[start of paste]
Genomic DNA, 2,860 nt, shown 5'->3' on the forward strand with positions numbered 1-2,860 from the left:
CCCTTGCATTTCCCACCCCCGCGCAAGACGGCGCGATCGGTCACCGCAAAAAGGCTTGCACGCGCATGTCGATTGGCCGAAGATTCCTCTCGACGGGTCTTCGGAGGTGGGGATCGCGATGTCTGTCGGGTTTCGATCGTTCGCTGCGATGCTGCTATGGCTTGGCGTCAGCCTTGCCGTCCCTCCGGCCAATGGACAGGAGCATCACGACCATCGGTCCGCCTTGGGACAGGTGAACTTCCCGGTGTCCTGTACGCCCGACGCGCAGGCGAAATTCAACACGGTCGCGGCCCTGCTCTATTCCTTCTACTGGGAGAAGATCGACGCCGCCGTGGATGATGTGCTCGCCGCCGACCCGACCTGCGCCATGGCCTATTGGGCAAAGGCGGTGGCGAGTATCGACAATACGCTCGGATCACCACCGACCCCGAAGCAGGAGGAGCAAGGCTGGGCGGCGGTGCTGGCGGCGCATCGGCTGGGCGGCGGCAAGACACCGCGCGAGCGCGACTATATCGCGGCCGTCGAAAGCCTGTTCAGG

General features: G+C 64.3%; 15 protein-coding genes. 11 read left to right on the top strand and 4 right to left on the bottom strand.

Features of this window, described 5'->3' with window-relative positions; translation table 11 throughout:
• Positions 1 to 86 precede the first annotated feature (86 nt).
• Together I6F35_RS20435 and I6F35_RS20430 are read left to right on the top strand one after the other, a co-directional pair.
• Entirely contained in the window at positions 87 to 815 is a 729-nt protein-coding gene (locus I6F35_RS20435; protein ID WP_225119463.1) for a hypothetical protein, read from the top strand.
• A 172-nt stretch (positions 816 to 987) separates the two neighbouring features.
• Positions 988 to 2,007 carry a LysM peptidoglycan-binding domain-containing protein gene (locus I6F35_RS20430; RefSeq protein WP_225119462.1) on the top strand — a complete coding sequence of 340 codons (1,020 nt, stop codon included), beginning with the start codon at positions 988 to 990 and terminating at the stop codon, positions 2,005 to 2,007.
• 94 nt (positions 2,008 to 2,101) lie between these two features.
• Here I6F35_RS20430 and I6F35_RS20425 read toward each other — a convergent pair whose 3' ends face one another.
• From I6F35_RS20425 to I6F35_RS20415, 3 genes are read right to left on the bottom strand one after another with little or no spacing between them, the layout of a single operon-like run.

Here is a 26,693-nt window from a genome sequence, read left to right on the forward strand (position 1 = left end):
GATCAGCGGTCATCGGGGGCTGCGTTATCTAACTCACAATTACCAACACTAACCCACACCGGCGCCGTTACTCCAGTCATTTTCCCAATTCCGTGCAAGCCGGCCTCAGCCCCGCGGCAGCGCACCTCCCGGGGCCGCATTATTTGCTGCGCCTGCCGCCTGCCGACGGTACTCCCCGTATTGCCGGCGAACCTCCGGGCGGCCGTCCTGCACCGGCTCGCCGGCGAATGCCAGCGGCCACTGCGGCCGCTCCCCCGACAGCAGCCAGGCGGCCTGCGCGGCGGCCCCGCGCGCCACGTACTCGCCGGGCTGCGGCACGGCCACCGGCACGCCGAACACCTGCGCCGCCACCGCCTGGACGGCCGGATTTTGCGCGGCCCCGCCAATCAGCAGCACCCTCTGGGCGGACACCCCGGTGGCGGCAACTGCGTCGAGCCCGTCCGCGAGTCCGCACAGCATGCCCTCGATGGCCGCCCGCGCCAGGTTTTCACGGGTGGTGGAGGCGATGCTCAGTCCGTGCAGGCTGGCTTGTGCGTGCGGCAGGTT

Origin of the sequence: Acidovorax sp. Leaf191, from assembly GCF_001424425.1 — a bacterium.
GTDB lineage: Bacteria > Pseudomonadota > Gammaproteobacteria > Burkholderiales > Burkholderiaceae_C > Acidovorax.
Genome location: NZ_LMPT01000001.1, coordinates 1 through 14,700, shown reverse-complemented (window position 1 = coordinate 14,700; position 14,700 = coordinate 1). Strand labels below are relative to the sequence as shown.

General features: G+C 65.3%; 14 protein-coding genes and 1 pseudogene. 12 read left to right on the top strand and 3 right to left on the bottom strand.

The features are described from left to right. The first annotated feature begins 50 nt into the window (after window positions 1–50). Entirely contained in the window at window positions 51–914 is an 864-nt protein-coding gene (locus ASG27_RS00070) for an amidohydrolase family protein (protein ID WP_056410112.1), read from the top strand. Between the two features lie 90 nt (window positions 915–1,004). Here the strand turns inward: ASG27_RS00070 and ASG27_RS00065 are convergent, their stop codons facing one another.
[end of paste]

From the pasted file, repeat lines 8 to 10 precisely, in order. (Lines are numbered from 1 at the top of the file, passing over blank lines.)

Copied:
• A 172-nt stretch (positions 816 to 987) separates the two neighbouring features.
• Positions 988 to 2,007 carry a LysM peptidoglycan-binding domain-containing protein gene (locus I6F35_RS20430; RefSeq protein WP_225119462.1) on the top strand — a complete coding sequence of 340 codons (1,020 nt, stop codon included), beginning with the start codon at positions 988 to 990 and terminating at the stop codon, positions 2,005 to 2,007.
• 94 nt (positions 2,008 to 2,101) lie between these two features.